David Bowie's Personal Art Collection to Be Exhibited and Auctioned

David Bowie portrait
David Bowie portrait by Gavin Evans. Gavin Evans

David Bowie's personal art collection will be revealed to the public for the first time in November, before being auctioned off by Sotheby's in London.

The late musician, who died in January following a battle with cancer, amassed an impressive collection of artworks in his lifetime, including contemporary pieces from the likes of Damien Hirst, Henry Moore, Graham Sutherland and Frank Auerbach.

Around 400 pieces from Bowie's extensive collection will be exhibited and sold.

A spokesperson for the Starman's estate said: "David's art collection was fueled by personal interest and compiled out of passion. He always sought and encouraged loans from the collection and enjoyed sharing the works in his custody. Though his family are keeping certain pieces of particular significance, it is now time to give others the opportunity to appreciate – and acquire – the art and objects he so admired."

In an interview with The New York Times in 1998, Bowie spoke of his deep passion for art, saying it was "the only thing I'd ever wanted to own." He explained: "It has always been for me a stable nourishment. I use it. It can change the way I feel in the mornings. The same work can change me in different ways, depending on what I'm going through."

So deep was his love for art, Bowie became a contributor to Modern Painters magazine, where he interviewed the likes of Jeff Koons and Tracey Emin. In 1998, the musician launched an art-book publishing company, 21, with the magazine's editor Karen Wright.

The Bowie/Collector exhibition will take place at Sotheby's in London from November 1 to November 10. The artworks will then be auctioned in a two-day sales event on November 10 and 11. A preview of the exhibition will commence in London on July 20 and travel to Los Angeles, New York and Hong Kong before returning to London in time for the official launch on November 1.

"Eclectic, unscripted, understated: David Bowie's collection offers a unique insight into the personal world of one of the 20th century's greatest creative spirits," said Sotheby's Europe chairman Oliver Barker.

Bowie's collection in focus

Key among the late musician's vast collection are pieces by modern and post-war British artists such as Frank Auerbach and Harold Gilman, many of whom captured his hometown of London in expressive ways in their work:

Auerbach's Head of Gerda Boehm, painted in 1965, is among the pieces being auctioned. The piece was last exhibited in 2001 when the singer lent it to the Royal Academy of Arts. It is valued between £300,000 and £500,000.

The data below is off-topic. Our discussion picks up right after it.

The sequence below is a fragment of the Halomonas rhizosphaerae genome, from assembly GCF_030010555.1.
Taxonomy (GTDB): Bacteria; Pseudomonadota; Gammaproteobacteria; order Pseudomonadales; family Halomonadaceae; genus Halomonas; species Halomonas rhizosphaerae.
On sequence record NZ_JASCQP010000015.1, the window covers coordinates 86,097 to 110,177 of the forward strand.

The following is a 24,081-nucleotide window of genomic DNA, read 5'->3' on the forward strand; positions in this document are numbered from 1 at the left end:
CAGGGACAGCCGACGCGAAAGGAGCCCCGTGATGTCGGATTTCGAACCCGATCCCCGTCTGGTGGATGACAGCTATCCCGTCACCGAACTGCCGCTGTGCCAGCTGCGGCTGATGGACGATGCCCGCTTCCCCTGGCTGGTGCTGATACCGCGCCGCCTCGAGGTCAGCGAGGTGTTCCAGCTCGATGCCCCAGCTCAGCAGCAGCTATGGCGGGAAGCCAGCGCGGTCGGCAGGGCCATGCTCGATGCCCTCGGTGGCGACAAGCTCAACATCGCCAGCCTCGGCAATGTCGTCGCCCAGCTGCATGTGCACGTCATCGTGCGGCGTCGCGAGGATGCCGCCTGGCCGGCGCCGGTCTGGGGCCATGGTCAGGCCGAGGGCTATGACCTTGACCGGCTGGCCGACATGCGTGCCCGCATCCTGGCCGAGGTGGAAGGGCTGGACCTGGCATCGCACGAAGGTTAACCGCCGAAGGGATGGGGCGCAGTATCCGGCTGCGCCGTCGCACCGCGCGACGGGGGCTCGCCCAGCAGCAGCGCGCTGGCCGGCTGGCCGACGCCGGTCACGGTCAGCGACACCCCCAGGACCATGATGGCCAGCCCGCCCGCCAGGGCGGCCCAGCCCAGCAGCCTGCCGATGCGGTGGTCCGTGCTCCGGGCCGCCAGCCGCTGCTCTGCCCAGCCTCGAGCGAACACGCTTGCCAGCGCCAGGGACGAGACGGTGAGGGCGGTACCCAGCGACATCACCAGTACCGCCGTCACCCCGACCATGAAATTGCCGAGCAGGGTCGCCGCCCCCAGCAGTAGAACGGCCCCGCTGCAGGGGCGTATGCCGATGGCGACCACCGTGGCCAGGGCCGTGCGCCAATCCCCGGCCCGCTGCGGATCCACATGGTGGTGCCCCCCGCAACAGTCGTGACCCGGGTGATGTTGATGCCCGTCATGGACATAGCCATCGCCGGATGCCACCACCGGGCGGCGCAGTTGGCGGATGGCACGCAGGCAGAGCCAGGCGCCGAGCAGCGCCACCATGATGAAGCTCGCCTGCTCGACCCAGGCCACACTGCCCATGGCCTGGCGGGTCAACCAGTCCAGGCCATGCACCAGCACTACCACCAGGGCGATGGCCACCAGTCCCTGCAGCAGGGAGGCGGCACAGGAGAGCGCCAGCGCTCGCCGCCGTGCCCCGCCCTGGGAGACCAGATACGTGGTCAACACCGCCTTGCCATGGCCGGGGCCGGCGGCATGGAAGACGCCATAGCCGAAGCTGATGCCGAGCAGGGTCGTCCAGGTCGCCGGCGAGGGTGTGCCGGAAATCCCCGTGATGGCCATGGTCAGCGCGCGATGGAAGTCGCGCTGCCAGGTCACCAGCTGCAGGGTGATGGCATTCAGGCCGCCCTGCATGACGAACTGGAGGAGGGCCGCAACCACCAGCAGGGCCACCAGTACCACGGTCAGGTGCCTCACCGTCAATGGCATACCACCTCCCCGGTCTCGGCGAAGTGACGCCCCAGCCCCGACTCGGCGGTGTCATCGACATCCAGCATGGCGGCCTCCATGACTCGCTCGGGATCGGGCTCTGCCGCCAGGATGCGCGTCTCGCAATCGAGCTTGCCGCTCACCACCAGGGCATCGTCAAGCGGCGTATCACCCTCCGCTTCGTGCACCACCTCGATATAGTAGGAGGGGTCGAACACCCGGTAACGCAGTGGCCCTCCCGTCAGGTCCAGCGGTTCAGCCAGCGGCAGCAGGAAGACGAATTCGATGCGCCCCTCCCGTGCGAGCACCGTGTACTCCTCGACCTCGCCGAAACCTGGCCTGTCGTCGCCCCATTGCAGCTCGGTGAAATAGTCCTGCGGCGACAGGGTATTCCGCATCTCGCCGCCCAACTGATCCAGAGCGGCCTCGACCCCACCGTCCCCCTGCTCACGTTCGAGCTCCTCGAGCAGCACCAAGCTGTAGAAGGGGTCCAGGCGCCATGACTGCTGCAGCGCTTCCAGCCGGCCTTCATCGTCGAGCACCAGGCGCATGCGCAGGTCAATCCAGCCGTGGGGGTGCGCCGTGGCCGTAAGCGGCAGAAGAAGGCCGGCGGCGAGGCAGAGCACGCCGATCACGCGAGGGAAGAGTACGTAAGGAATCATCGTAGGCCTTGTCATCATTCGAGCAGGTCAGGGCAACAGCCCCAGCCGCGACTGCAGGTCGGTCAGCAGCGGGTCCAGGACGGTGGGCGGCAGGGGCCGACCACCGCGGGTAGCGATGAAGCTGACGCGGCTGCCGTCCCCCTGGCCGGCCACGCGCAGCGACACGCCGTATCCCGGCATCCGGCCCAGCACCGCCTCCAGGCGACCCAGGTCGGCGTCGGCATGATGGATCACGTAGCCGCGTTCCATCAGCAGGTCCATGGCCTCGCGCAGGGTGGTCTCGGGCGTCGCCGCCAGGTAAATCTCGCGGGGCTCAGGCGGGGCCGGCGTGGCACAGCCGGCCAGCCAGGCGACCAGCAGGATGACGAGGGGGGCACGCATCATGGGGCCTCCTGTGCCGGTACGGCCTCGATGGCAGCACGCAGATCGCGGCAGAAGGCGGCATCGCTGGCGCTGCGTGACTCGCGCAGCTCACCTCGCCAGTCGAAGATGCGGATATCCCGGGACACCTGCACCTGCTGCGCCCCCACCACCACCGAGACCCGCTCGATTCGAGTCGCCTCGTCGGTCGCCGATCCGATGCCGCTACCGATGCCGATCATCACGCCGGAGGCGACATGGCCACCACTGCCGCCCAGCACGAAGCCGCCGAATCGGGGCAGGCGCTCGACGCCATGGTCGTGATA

A psychedelic 1995 painting by Damien Hirst—titled Beautiful, Shattering, Slashing, Violent, Pinky, Hacking, Sphincter Painting—will also be auctioned. Bowie expressed his enthusiasm for Hirst to The New York Times saying: "He's different. I think his work is extremely emotional, subjective, very tied up with his own personal fears—his fear of death is very strong—and I find his pieces moving and not at all flippant."

But Bowie's array of paintings also extended beyond Britain: he came to own American artist Jean-Michel Basquiat's Air Power in the late 1990s. Bowie famously portrayed Basquiat's mentor Andy Warhol in Julian Schnabel's 1996 biopic Basquiat, giving him a profound connection with the artist.

"It comes as no surprise to learn that he had a not-so-hidden ambition to be a rock musician, as his work relates to rock in ways that very few other visual artists get near," Bowie wrote in Modern Painters in 1996.

Auerbach, Head of Gerda Boehm (1965)
Auerbach, Head of Gerda Boehm (1965) Sotheby's

The selling of death

While this latest auction may be the most extensive in the months since Bowie's death in January—and backed by his family and estate—it is by no means the first.

A piece of paper containing handwritten lyrics for the song "The Jean Genie", which featured on the rocker's iconic album Aladdin Sane, was auctioned with a starting bid of $43,000 in March. And in June, a lock of Bowie's hair was auctioned by a former Madame Tussauds wig-maker who helped create the singer's waxwork figure for the chain's London museum. (Prince, who died in April, has also been the subject of various auctions.)

Valuation expert Patrick van der Vorst, a former department head at Sotheby's and CEO of valuation firm Value My Stuff, says the trend of post-death auctions, especially so soon, is likely for monetary reasons.

"Offering items for sale soon after the artist death is not really a tribute, a way to honor [the deceased], or a morbid curiosity, it is purely driven by people wanting to cash in and is sadly commercially driven," van der Vorst tells Newsweek.

He says that while a "lot of items tend to come on the market within the first few months of an artist's death," often the "very best memorabilia" is held by collectors for a long time and is unlikely to come on to the market so soon.

Of course, some of the pieces in Bowie's collection are by world famous artists like Basquiat and Hirst, whose pieces would sell on their name recognition alone. How, if at all, might Bowie's ownership increase their value?

"It is hard to quantify exactly how much the Bowie provenance will add to the results of already well established artists," explained van der Vorst. "What it will do, especially in the context of a single owner sale, is open up interest to a wider audience, crossing contemporary art collectors and pop memorabilia collectors.

"Basquiat and Hirst very much suit the individual and avant-garde spirit of Bowie's artistic expression, [so] the provenance will certainly add a great deal of value. With this in mind I believe it should add between 25 - 50 percent to the actual value."

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